1. kloop
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    kloop New Member

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    Publishing a book of short stories?

    Discussion in 'Publishing' started by kloop, Dec 29, 2010.

    Is this ideal nowadays to do? I think I write better with shorter stories than novels. When I read over my novels I see much info dump and because it took me so long when I wrote it, one character ends up with 2 different names by the end of the 2nd.

    Should the length of this short story collection be the same word count as a good book length? Some of the short stories are longer than others. It's going to be different genres of short stories as well.

    I'm thinking ahead also because I need to edit and edit these things a few times anyway. Just getting your opinions on these.

    My grandmother does her own books of poetry. She sells them pretty well with others her age group.

    Didn't know if short stories would work the same way maybe?
     
  2. finchgeam
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    finchgeam Member

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    short stories work the same way. Stephen King does it.
    I am going to do it and also make novel sequels based on few of the short stories.
    but i think its supposed to be 40-50 pages.

    I hope this helps
     
  3. Mallory
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    Mallory Mallegory. Contributor

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    From what I've heard, in order to publish a book of your own short stories, you've got to be a known writer already. Otherwise, maybe shoot for a collection from different authors' short stories. Good luck :D
     
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  4. thirdwind
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    thirdwind Contributing Member Contest Administrator Reviewer Contributor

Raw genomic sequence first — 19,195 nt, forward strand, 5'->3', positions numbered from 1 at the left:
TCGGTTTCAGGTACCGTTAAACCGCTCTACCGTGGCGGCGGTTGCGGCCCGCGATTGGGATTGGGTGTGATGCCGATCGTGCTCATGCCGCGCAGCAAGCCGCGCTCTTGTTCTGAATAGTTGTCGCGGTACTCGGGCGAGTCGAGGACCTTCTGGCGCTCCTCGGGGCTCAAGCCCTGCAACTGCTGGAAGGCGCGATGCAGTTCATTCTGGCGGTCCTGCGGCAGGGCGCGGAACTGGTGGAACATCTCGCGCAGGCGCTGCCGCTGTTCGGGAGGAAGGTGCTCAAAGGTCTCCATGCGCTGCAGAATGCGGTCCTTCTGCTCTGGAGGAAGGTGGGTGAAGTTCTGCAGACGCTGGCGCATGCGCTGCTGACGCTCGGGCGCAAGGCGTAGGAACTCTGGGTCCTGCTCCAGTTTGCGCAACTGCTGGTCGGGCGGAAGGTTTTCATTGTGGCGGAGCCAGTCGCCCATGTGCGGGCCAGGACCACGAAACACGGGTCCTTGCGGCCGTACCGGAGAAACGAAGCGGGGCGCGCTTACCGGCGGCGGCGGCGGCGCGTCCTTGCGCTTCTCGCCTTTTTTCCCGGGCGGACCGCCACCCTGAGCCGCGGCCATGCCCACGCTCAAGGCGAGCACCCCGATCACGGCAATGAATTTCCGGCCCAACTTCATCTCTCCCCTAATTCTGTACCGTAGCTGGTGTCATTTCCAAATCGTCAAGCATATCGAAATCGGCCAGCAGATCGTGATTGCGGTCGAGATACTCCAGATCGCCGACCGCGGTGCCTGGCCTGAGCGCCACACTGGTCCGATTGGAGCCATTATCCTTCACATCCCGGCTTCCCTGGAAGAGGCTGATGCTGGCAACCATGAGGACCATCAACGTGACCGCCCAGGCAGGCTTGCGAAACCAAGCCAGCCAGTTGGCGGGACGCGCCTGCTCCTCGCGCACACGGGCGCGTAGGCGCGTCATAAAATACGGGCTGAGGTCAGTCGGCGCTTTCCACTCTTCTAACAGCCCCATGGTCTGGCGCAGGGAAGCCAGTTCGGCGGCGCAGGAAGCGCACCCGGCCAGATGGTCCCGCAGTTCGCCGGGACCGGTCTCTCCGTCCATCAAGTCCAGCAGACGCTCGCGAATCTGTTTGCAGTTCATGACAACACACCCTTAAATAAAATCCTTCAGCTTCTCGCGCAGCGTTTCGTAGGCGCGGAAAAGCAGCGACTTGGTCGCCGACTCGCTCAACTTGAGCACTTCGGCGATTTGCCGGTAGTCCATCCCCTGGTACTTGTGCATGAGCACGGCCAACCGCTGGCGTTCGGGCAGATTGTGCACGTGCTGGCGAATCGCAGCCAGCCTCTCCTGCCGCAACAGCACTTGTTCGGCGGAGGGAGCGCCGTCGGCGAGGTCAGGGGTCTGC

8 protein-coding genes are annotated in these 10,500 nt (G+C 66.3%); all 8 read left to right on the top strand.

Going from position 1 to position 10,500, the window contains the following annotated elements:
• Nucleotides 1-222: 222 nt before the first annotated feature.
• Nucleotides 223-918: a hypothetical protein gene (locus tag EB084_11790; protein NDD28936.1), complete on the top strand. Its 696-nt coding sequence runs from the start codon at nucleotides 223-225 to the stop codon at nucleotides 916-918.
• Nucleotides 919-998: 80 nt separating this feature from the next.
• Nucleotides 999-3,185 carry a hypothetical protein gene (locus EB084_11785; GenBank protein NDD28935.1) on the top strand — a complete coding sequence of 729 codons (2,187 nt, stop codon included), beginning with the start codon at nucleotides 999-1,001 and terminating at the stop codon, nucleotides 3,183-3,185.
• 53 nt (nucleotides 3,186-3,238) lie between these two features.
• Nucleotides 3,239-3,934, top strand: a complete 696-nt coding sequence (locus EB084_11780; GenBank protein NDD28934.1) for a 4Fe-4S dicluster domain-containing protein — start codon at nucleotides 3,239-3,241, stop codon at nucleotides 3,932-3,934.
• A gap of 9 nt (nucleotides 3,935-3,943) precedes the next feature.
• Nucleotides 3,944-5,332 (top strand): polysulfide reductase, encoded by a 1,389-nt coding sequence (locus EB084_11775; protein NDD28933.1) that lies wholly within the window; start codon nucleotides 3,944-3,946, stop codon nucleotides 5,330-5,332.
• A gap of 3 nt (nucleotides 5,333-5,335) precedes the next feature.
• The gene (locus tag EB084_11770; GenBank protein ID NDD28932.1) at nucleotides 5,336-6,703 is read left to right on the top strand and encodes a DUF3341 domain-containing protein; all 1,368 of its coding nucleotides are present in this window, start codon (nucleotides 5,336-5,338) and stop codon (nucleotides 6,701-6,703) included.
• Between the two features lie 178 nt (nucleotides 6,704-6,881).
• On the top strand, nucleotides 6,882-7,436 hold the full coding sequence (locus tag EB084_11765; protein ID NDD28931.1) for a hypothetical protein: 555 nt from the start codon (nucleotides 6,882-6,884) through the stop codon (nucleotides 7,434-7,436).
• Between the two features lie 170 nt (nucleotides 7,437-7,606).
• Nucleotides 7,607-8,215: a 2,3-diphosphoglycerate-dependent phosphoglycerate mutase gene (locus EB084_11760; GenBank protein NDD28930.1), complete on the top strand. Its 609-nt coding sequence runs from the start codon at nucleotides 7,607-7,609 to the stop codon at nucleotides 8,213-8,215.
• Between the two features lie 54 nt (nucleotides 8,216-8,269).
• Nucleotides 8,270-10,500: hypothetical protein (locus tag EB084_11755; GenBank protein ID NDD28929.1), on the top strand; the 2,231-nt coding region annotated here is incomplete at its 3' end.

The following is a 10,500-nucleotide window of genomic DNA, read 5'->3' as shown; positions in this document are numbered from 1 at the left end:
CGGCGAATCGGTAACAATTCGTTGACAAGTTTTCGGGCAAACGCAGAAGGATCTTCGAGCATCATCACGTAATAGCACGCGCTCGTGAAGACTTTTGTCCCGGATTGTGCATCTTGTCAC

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    Does your grandmother self-publish? And are you looking to self-publish, or are you trying to look for a traditional publisher? I ask this because it's tough to publish a short story collection the traditional way unless you have some type of credentials (i.e. publications in magazines).
     
  5. Trilby
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    Trilby Contributing Member Contributor

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    Mallory is right -publishers are only interested in short stories from popular authors. This is purely for business reasons, unless you are a well known author there is no Market of any consequence for short stories.
    Stephen King has built up loyal fan base, therefore there is an established market for anything with King's name on it ('how to books' included).
    Your best option would be the magazine market.
     
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  6. mammamaia
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    mammamaia nit-picker-in-chief Contributor

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    ...no... in the us it's virtually impossible for a new and unknown writer to get a short story collection published... you must first make a name for yourself by having your stories published in reputable magazines/journals and impress the literary critics... if you look at the first pages of story collections, you'll see where they've been published already...